the story behind ‘young new york’, ethan james green’s first photography book
A document of queer talent on the cusp of success.
Given photographer Ethan James Green’s impressive CV, shooting covers for Vogue Italia, campaigns for Fendi, and Anok Yai for the cover of i-D, it’s easy to forget that he only began photographing professionally as recently as 2015. But with the release of his first monograph this month, published by the legendary photography publishing house Aperture, he’s taking us back to where it all began: a bar in Chelsea, where he spotted actress Hari Nef and asked if he could photograph her.
Nef obliged, showing up to be photographed at Corlears Hook Park on the Lower East Side. “I felt vulnerable shooting, especially in public,” explains Nef in the foreword she wrote for the book. “It might have been my fifth time in front of the camera.” It wouldn’t be long until Green was shooting for Miu Miu and Alexander McQueen, and Nef would be the face of Gucci. But back then, she remembers being taken aback by Green’s request for her to pose theatrically, in homage to Richard Avedon’s iconic photograph for Harper’s Bazaar of model Dovima with a group of elephants. “No one had ever asked me to give them 'fashion' before,” Nef recalls.
Slowly, she began bringing more and more of her friends to be photographed by Green — a ragtag mix of downtown club kids, nascent fashion designers and trans or gender non-conforming models and artists. Almost by accident, the impromptu series ended up becoming something much greater: a bracingly honest document of what it means to be young and creative in 21st century New York, and a window into a disappearing world. Year after year, young people with dreams flock to the city with big dreams: Green was not only one of them, arriving from his native Michigan in 2007 for work as a male model, but eventually became something of their official chronicler.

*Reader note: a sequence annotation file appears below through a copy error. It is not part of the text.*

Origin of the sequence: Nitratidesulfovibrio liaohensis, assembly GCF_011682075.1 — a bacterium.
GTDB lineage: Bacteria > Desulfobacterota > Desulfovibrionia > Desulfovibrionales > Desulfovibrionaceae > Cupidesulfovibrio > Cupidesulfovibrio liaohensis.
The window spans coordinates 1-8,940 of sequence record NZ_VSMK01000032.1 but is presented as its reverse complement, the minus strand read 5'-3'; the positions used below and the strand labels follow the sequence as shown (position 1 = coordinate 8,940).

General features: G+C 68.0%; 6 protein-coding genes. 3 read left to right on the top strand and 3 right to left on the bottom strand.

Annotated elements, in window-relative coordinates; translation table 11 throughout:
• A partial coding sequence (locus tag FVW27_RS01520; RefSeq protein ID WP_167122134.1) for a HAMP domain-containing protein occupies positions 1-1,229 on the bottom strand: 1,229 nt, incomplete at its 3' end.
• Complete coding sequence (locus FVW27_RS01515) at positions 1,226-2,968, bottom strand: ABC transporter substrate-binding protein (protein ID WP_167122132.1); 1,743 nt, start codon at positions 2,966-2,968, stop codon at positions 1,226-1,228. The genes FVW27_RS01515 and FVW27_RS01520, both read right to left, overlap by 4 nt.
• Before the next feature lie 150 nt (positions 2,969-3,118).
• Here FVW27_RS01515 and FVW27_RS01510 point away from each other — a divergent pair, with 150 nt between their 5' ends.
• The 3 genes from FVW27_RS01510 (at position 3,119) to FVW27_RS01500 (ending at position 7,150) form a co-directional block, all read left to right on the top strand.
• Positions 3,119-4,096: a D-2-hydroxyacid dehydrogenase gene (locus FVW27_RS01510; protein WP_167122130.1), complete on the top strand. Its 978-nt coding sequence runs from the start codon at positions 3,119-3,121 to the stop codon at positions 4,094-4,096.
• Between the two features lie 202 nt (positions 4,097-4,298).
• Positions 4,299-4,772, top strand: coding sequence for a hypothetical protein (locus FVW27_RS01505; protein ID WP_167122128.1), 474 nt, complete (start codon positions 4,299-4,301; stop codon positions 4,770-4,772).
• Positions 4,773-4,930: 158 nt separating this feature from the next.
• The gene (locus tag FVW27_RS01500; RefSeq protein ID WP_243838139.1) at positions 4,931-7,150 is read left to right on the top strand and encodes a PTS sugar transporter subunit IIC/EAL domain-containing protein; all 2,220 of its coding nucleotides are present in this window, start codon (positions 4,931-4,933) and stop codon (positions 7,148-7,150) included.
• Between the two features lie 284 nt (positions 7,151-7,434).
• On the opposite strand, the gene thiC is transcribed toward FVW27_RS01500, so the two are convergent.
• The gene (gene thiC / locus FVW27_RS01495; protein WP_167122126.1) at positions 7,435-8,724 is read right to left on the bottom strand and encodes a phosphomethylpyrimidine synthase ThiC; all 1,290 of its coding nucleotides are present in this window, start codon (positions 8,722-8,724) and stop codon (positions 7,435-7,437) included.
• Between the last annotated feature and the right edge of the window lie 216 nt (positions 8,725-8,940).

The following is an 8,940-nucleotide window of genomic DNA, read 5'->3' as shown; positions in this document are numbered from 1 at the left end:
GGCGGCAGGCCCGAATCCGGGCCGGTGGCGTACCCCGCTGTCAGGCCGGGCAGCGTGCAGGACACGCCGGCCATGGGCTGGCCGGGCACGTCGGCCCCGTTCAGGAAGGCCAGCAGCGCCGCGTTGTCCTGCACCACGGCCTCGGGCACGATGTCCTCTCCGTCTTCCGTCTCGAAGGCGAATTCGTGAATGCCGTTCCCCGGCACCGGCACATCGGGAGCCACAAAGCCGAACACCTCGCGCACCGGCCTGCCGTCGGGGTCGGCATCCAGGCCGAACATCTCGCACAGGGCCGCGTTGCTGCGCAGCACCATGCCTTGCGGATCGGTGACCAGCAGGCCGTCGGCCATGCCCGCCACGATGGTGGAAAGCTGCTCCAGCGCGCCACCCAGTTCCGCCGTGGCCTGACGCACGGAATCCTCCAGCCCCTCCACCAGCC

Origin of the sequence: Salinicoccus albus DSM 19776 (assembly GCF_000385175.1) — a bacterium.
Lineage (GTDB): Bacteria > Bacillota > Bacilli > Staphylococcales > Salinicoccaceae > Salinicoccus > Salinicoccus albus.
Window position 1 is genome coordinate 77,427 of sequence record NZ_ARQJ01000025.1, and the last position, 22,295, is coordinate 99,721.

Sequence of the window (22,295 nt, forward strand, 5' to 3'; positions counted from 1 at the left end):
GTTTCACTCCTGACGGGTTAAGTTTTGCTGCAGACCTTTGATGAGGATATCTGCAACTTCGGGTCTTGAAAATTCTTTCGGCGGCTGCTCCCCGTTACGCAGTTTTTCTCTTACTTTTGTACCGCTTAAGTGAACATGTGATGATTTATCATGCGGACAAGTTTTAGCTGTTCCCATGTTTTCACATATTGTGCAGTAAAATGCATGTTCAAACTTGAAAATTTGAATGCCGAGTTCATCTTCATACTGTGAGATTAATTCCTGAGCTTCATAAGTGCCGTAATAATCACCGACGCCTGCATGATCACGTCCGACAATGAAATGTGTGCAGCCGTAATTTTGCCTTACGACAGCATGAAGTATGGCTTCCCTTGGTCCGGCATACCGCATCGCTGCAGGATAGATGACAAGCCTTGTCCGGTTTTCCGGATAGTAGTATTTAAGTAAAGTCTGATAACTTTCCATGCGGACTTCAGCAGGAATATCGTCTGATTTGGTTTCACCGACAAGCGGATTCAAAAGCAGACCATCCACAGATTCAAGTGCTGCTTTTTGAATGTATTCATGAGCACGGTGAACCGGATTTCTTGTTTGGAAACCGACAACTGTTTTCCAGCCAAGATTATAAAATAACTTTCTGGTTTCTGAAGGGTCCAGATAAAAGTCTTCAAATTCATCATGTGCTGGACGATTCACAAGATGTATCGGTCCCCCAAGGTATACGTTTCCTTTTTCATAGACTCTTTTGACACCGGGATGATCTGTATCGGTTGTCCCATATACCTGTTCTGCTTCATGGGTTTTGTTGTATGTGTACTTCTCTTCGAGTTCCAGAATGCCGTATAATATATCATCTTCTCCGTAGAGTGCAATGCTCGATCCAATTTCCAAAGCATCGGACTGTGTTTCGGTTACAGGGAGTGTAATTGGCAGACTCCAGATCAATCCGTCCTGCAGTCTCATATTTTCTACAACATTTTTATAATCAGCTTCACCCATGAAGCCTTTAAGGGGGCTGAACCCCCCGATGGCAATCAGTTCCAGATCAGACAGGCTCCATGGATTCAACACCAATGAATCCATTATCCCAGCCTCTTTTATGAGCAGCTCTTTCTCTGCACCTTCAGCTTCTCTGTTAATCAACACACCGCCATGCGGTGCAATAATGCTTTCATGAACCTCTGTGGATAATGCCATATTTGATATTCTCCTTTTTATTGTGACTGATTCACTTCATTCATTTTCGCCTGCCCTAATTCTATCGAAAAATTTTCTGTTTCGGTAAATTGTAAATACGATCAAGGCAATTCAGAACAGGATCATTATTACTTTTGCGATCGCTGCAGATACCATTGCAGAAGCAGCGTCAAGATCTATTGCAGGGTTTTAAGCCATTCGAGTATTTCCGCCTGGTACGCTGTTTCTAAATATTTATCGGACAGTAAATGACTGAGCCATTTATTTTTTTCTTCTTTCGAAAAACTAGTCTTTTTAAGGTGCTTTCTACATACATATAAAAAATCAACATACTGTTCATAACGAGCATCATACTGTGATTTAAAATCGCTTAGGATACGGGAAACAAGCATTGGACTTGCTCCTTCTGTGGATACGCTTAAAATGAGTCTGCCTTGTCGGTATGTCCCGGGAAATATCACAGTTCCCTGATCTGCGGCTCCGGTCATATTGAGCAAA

“I just feel more calm when I’m with those kids,” says Green in an interview with Michael Shulman. “I found the people that I can relate to, being different back home, and then coming here, and then meeting all these people and realising, ‘Oh my God, you were there and I was here, looking and dreaming about the same things.’”
Many of the figures captured by Green have since gone on to significantly greater heights: there’s Dara, the model who has since walked for Marc Jacobs and was photographed for the cover of i-D last year by Inez & Vinoodh; Vejas Kruszewski, the self-taught Canadian designer who won the LVMH Special Prize in 2016; and Matt Holmes, a stylist who recently dressed Amandla Stenberg for the cover of Time. What Green’s book captures is a generation of queer talents on the cusp of success, with the palpable excitement of unrealised potential radiating from every page.
It’s a magic that will never be recaptured — as one of Green’s longstanding muses, the trans model and musician Torraine Futurum puts it: “I feel like we’re in a time that’s going to be written about in 20, 30 years… people are going to see Ethan’s photos and go, ‘Oh, my God, all those people knew each other?’” Now with a book to memorialise it, there’s every chance Torraine’s prediction could come true.